WASHINGTON, Oct. 9 (UPI) -- The Supreme Court heard argument Wednesday in case that should decide whether popular icons such as "The Wizard of Oz" and Mickey Mouse enter the public domain.
At issue is whether Congress exceeded its power with the latest extension of U.S. copyright protection.
More than Mickey, Minnie and Dorothy are at stake.
Other films such as "Citizen Kane," "Casablanca," and "Gone With the Wind" would no longer be subject to copyright protection if the government loses its case.
Many of the works of Robert Frost, Agatha Christie, Tennessee Williams, Ernest Hemingway, George Gershwin, Cole Porter, Irving Berlin and many others would belong to the public, not to the writer's estates.
If the government wins, those works would stay copyrighted for another two decades.
Much of the 20th century's creative output is being protected by the latest copyright extension. The effect on American popular cultural would obviously be profound, whichever way the case is decided.
Spurred in part by arguments from Disney and others, Congress brought U.S. copyright law into conformity with the laws of the European Union in 1998 with the passage of the Sonny Bono Copyright Term Extension Act, which lengthened the terms of existing U.S. copyrights by 20 years.
The "copyright clause" of the Constitution gives Congress the "power to promote the progress of science and useful arts, by securing for limited times to authors and inventors the exclusive right to their respective writings and discoveries."
Congress first used the power in 1790, when it enacted a number of copyright statutes. Specifically, the Copyright Act of 1790 established a copyright term of 14 years for newly created works and the existing works protected by laws in the states.
Congress extended the protection in 1831 and 1909.
However, today most copyright claims are protected by the Copyright Act of 1976, which gives an author the exclusive right to publish and reproduce an exclusive work during the author's life plus 50 years.
The 1998 Sonny Bono Copyright Term Extension Act, among other things, extends the terms of copyrights for another 20 years.
A coalition of corporations, associations and individuals who use works in the public domain filed suit in Washington in January 1999, contending that Congress was exceeding its "copyright clause" power with the latest extension.
The Constitution says copyrights can be established for "limited times," the group told the Supreme Court in a petition.
Because of the 1998 act, "works originally authored in 1923 that would have fallen into the public domain in 1998 could now remain under copyright until 2019 -- a term of 95 years," the groups petition said. For "an author who produced in the pattern of Irving Berlin (that) would mean a term of 140 years." Berlin, one of the most popular songwriters in U.S. history, died in 1989 at the age of 101.
When a federal judge and a federal appeals court ruled against them, the members of the coalition asked the Supreme Court for review.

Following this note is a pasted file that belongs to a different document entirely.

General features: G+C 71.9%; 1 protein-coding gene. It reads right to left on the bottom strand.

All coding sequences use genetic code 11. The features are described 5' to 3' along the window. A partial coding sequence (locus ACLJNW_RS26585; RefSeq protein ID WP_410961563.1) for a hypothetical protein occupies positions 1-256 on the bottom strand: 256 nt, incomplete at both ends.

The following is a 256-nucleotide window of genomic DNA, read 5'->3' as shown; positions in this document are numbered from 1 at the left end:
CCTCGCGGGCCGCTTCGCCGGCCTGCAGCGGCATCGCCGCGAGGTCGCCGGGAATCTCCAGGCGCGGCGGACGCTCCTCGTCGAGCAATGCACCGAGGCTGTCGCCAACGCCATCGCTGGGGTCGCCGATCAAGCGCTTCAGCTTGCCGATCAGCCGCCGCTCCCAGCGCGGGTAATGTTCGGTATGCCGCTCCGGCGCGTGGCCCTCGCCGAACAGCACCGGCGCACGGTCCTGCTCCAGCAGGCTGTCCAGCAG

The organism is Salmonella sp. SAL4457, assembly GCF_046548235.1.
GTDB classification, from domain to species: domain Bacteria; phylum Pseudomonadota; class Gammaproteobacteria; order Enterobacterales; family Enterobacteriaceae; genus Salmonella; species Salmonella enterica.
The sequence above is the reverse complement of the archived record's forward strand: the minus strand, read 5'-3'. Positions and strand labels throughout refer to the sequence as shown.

A public group called the Internet Archive, a non-profit organization trying to build an Internet library, and a group of copyright law professors filed their own briefs asking the Supreme court to hear the case.
Speaking for the coalition of challengers before the Supreme Court Wednesday, Stanford professor Lawrence Lessig told the justices that the case was not about whether Congress had the power to set the terms of copyrights. It did.
"This case is about limits to an enumerated power," Lessig said.
From the bench, Justice Sandra Day O'Connor pointed out that, besides 1998, Congress extended copyrights in 1831, 1909 and 1976. "If you are right," O'Connor asked, "don't we run the risk of upsetting previous extensions of time?"
Lessig conceded that under his argument those extensions could also be considered unconstitutional. But he argued that no one was challenging the earlier changes, and they were not in danger.
That brought skeptical comment from Justice Stephen Breyer, for one, who said a victory for the challengers might result in a rollback of previous extensions. "The chaos that would ensue would be horrendous," Breyer said.
U.S. Solicitor General Theodore Olson represented the federal government, which contends that Congress acted within its power and that copyright extensions do not violate the First Amendment's guarantee of free expression.
Olson also argued that bringing U.S. copyright protection up to EU standards "provides incentives for people to publish here, rather than Europe."
The solicitor general said the Framers of the Constitution had the opportunity to put a number limit on copyright terms, but specifically chose not to do so.
Wednesday's argument attracted an audience to the Supreme Court that included Jack Valenti, chairman and chief executive officer of the Motion Picture Association, who has debated Lessig on the issue in the past.
After hearing an argument in a case, the Supreme Court usually takes some time to hand down a decision, though a majority of the justices appeared to be leaning toward the government's view Wednesday.
A decision should be handed down sometime within the next several months.
(No. 01-618, Eldred et al vs. Ashcroft)